[dataset] The Perception of Smallholder Farmers on the Impact of the Agricultural Credit on Coffee Productivity

Published: 01-11-2020| Version 1 | DOI: 10.17632/d96dsk299d.1
Contributor:
Richard Wanzala

Description

The sampling frame was a list of SHCFs who obtained credit from Commodity Fund in 2007/2008 financial year in Kiambu County. It was thought after twenty-three years (2007/2008 to 2019/2020), the farmers would be in a position to give a valid perception on the impact that the agricultural credit had had on their coffee productivity. Further, the study only considered farmers who borrowed credit between KShs. 100,000 and KShs. 1 million. This is because those farmers who had more than 1 million had coffee farms between 4 to 8 acres and maintained their own farming records. This reduced the number of SHCFs from 3,589 to 87. The FCS of these SHCFs were identified from CF database and this formed a basis of random sampling 87 farmers who did not borrow credit for the study period – either from CF or other formal financial institutions. Thus the total sample size was 174. The summary of the data is as follows with Theme 1 to Theme 4, Risk perception and Regressand are binary. Theme 1 (demand for inputs) had six response variables: payment of leasing land (FDI1); buying of land (FDI2); accessing both printed and electronic information (FDI3); acquisition of agrochemicals and fertilizers (FDI4); acquisition of tree seedlings (FDI5); acquisition of manure (FDI6). Theme 2 (demand for labor) had five variables: increased use of child labor on the coffee farm (FDL1); increased use of labor from other members of your family apart from children on the farm (FDL2); increased use of hired labour (FDL3); increased use of ox-plough (FDL4); and increased use of tractor (FDL5). Theme 3 (Efficiency of production) had five variables: increased use of optimal combination of inputs (FIE1); increase in area of farming of coffee (FIE2); replacement of old trees with improved varieties (FIE3); increased access to extension services (FIE4); and increase of the cost of labour (FIE5) Theme 4 (returns) had five variables: annual profit per acre (FRT1); increase in numbers of shares for farmers in SACCO (FRT2); increase in farmers’ wealth (FRT3); and investing in other business (FRT4). Risk perception: had two response variables: risk of making loss (RISKL) and risk of loan default (RISKD) Regressand: impact of agricultural credit on coffee productivity (FPOR)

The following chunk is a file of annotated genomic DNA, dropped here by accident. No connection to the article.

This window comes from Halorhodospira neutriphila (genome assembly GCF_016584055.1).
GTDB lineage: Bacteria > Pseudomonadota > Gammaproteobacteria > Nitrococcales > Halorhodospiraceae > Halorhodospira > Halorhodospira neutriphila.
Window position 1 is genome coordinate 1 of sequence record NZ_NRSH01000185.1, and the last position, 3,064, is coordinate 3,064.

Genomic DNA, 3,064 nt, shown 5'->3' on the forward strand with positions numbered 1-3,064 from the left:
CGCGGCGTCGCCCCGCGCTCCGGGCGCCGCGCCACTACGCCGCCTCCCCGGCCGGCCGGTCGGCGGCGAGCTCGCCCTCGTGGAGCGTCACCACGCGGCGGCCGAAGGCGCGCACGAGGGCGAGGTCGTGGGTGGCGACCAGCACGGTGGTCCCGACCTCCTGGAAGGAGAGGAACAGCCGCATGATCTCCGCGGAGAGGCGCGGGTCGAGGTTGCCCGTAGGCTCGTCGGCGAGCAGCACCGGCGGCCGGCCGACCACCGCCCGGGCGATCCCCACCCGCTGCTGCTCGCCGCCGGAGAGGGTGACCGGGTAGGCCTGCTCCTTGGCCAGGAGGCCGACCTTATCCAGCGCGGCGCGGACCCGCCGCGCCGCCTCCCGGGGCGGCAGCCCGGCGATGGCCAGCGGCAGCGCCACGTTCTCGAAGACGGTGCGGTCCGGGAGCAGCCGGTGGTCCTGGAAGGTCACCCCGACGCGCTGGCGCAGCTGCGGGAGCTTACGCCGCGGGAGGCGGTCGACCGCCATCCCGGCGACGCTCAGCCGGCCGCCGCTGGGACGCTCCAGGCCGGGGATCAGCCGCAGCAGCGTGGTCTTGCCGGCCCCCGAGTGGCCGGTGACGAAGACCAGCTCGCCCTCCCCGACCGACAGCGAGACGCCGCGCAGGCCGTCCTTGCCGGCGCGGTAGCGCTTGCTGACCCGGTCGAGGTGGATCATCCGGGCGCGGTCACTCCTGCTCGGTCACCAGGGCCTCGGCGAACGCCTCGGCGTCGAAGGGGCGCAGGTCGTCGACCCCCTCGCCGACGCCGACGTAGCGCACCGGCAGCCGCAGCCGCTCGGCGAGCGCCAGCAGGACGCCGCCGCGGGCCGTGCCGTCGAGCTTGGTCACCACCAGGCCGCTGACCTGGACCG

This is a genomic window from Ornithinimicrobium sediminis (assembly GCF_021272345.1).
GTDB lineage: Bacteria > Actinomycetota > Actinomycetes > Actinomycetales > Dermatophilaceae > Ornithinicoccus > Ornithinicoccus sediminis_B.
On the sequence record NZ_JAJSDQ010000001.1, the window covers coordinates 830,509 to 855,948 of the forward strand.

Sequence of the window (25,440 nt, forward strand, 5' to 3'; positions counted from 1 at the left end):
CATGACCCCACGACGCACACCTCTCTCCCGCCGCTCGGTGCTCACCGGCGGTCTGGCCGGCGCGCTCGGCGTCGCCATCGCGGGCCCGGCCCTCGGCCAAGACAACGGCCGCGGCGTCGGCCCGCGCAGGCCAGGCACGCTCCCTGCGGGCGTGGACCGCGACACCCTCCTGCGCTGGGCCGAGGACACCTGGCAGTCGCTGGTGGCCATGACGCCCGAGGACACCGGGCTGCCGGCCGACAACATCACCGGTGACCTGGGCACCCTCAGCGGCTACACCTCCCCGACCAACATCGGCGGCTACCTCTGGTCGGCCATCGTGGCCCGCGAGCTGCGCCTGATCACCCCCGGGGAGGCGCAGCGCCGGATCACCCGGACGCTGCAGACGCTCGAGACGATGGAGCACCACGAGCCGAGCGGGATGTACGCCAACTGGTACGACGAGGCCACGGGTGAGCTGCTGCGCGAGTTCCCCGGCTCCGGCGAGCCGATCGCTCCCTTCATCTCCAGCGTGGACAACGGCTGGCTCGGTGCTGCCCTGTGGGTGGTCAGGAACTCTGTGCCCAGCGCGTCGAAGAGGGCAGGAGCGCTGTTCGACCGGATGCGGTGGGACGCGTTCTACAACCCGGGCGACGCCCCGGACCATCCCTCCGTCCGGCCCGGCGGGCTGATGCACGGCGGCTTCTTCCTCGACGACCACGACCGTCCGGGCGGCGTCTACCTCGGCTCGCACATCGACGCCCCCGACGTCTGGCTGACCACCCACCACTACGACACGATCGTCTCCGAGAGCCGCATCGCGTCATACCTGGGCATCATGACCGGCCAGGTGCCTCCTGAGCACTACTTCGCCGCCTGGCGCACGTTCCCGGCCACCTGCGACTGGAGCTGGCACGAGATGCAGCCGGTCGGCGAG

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The sampling frame was a list of SHCFs who obtained credit from Commodity Fund in 2007/2008 financial year in Kiambu County. It was thought after twenty-three years (2007/2008 to 2019/2020), the farmers would be in a position to give a valid perception on the impact that the agricultural credit had had on their coffee productivity. Further, the study only considered farmers who borrowed credit between KShs. 100,000 and KShs. 1 million. This is because those farmers who had more than 1 million had coffee farms between 4 to 8 acres and maintained their own farming records. This reduced the number of SHCFs from 3,589 to 87. The FCS of these SHCFs were identified from CF database and this formed a basis of random sampling 87 farmers who did not borrow credit for the study period – either from CF or other formal financial institutions. Thus the total sample size was 174. Two Focus group discussions (FGD) was scheduled for two hours in these FCS for twelve days in the October 2020. These FGD sessions per day in each FCS were conducted in succession to avoid borrowing and non-borrowing farmers discussing on issues of the data. The purpose of FGD was capture the spectrum of perceptions of smallholder farmers on the impact of the agricultural credit on coffee productivity. Therefore five questions were framed for FGD participants (SHCFs borrowers and non-borrowers) as follows: (1) what is your perception of agricultural credit on demand for inputs? (2) What is your perception of agricultural credit on demand of labor? (3) What is your perception of agricultural credit on efficiency of coffee production? (4) What is your perception of agricultural credit on returns (profits) on coffee? All the related feedback from FGD were put together per group and themes were generated. In addition, two questions on risk was also asked in order to determine what makes some farmers to take or not to take agricultural credit: “what is your perception of risk of taking agricultural credit in terms of making a loss (RISKL) and loan default (RISKD) ”. For key informants’ interviews to be conducted, a stakeholder mapping exercise was conducted to identify five main coffee value chain players (CVCP). Three key informants were identified in each of these five CVCP making a total of fifteen KIs. The KIs were strategically identified and included in the study especially those in top management who were knowledgeable on the relationship between agricultural credit and coffee productivity. Further, the KIs must have worked for that organization for not less than three years. The feedback obtained from FDG were used to prepare structured questions from KIs. Finally, a survey was conducted on the 174 SHCFs to investigate their perception of the impact of agricultural credit on coffee productivity.